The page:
In 2016, Gatorade ran an inspired ad campaign, “Earn the Sugar”. It leaned into the fact that their beverages contain copious amounts of sugar by encouraging customers to “sweat it to get it”. Originally designed to hydrate football players in Florida, Gatorade has since become a common day beverage sold in unlikely places (do school children need Gatorade?). To create awareness for the high-sugar electrolyte drink, Gatorade conveyed the importance of exercising before drinking. That campaign was much more compelling than our next example.

You may have watched the Super Bowl spot for Snickers’s, a spoof on Coca-Cola’s iconic hippie “Hilltop” campaign. The latest rendition, in their “you’re not yourself when you’re hungry,” series, promotes Snickers  as a way to “save the world quicker.” If anything, the opposite is true. Some (me) would call it a complete failure. Like Gatorade, Snickers has its applications. Perhaps a more powerful (and truthful) campaign would have focused on their Editor’s Choice award in Backpacker magazine. That’s right. Snickers earned an award that is usually earned by hiking gear manufacturers. Why? Because Snickers is one of the best foods you can put in your backpack. Calorie dense and high sugar, it’s ideal for calorie replenishment when hiking many miles in a day. I should know. I’ve backpacked thousands of miles across 21 of America’s National Parks. It’s best frozen (fellow backpackers call it “Snickers Soup” when it gets hot).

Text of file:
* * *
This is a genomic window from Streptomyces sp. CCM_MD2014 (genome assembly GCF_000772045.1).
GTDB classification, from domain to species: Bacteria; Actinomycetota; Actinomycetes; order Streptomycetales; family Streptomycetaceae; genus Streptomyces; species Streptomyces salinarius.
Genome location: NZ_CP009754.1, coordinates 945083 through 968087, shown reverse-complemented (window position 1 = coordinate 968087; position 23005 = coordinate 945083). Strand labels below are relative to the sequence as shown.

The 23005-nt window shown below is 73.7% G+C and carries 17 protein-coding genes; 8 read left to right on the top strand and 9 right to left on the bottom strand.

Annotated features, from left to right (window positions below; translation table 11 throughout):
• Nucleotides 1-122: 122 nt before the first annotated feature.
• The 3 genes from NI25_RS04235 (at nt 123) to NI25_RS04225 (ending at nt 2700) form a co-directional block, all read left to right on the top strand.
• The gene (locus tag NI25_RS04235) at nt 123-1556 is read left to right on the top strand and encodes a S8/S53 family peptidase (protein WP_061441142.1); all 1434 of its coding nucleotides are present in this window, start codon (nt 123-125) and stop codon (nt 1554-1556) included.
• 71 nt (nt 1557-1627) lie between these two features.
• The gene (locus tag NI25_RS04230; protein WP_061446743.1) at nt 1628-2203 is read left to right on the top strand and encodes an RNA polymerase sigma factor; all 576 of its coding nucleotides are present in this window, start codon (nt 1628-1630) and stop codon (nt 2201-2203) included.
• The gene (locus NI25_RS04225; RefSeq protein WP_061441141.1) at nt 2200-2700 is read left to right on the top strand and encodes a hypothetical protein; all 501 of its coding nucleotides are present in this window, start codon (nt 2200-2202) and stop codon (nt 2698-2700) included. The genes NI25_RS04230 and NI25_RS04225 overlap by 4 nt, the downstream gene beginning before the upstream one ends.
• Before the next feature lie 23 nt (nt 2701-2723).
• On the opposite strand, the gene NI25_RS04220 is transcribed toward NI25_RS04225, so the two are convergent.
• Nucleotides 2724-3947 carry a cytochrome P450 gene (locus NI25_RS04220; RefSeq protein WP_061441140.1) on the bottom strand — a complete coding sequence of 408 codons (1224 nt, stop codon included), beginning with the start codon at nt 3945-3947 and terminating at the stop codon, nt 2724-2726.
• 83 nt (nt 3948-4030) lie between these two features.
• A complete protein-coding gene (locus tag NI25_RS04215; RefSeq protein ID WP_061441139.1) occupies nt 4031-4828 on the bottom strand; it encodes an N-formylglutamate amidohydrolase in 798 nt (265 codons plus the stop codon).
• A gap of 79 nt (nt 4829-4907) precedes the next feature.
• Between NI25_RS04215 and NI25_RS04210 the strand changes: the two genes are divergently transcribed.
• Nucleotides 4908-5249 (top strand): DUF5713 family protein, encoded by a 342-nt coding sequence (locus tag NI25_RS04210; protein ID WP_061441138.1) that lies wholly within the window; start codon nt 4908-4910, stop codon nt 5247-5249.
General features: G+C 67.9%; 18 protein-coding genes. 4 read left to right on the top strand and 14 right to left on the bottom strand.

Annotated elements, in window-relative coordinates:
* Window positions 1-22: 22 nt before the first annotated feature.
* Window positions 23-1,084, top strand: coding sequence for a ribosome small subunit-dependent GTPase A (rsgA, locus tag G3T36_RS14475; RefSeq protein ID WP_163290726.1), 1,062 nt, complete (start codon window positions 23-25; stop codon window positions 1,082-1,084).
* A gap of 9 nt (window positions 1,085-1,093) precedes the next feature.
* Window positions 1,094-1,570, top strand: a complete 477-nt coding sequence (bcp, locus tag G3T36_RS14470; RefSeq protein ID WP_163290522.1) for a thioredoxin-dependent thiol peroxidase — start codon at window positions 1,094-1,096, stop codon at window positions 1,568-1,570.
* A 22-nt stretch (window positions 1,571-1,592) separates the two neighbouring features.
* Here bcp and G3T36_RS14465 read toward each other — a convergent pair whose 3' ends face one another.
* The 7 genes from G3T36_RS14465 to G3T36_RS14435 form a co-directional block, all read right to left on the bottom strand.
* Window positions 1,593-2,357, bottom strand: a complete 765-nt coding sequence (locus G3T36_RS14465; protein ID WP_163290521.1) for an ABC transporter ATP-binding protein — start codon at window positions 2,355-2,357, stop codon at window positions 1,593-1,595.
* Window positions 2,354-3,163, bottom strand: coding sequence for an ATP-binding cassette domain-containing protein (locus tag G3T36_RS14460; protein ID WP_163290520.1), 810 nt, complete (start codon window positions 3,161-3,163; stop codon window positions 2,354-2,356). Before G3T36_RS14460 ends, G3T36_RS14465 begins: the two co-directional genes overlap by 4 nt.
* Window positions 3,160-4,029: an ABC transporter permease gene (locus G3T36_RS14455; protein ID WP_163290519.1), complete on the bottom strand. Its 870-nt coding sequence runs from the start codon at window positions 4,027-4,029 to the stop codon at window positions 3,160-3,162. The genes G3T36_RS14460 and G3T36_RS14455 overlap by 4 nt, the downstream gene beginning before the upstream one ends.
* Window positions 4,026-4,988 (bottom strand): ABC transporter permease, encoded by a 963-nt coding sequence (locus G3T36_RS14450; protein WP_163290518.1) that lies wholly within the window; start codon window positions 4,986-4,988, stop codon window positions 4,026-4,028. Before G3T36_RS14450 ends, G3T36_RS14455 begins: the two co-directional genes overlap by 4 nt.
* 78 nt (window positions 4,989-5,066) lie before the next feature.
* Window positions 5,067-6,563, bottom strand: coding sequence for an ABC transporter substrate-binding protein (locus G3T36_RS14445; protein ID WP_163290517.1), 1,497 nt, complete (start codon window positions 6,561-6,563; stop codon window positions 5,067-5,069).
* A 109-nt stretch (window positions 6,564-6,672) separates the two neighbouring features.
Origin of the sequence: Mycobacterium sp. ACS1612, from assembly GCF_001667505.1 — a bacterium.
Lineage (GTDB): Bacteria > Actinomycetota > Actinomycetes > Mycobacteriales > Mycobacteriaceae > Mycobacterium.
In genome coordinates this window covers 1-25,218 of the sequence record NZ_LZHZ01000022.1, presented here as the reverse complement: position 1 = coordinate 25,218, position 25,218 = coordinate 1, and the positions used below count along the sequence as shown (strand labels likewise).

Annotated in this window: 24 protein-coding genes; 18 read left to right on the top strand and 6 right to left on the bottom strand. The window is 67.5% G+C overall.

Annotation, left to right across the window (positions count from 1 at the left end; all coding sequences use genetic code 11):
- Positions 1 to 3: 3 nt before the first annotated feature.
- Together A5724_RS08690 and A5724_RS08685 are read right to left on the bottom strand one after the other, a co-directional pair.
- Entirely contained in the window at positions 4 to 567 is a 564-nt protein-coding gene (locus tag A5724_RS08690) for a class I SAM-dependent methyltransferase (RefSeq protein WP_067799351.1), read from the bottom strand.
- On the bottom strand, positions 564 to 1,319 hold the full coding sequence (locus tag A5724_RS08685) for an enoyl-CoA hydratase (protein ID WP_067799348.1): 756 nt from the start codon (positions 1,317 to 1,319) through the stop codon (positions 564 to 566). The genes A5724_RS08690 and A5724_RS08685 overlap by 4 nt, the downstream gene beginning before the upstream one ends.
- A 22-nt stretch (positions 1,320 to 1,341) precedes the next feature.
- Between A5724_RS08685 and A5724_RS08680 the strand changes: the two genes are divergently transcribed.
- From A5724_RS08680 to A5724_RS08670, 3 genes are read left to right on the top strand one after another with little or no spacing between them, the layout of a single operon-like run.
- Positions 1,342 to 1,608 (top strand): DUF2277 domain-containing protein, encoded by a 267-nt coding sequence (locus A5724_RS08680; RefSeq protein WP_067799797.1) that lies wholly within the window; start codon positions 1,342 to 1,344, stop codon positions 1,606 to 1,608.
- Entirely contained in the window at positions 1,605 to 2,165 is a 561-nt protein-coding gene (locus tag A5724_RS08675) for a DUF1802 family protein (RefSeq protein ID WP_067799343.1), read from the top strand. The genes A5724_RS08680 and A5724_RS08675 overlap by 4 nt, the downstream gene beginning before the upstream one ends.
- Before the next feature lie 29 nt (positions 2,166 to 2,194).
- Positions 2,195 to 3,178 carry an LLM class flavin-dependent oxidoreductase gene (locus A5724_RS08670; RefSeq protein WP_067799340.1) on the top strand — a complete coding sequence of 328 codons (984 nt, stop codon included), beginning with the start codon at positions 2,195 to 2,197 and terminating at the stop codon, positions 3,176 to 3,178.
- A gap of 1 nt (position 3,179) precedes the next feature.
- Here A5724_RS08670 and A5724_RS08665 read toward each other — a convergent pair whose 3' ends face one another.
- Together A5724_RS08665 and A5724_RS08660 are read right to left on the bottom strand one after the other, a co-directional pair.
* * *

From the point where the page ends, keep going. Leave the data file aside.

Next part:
Inspired package design

Designed to inform and educate, the concept below works to reverse the trends through corporate responsibility that promotes healthy foods and beverages. Through proliferation of technologies like FitBit, customized for specific health threats, with improved tracking of calories taken in and burnt off, people can know where they stand. Here’s an example of an innovative label design that supports this approach. It could be taken a step further to provide a reference for how many steps are needed to burn those 110 calories.

Reform is coming

Last year, The American Academy of Pediatrics and the American Heart Association recommended an excise tax on sugary drinks. Including coffees and teas.

According to a study published in March by Lisa Powell, professor at the University of Illinois at Chicago, a one-cent per ounce tax on soda decreased purchases by 27%. To further backstop the study, we know that taxation on cigarettes reduced consumption, based upon undisputed evidence from various leading health organizations (CDC, WHO, American Cancer Society).

Taxation on sugary drinks will likely follow suit. And it won’t stop there. Taxation on other high sugar beverages and foods will follow. It’s inevitable as health costs rise and new studies show obesity as a predictor of severe coronavirus illness. Not to mention those who are obese are twice as likely to be hospitalized and are at higher risk of requiring critical care. Maybe now’s the time to transform product lines, redesign packaging, or deploy inspired marketing campaigns that lean into the truth of a product’s ingredients and appropriate uses.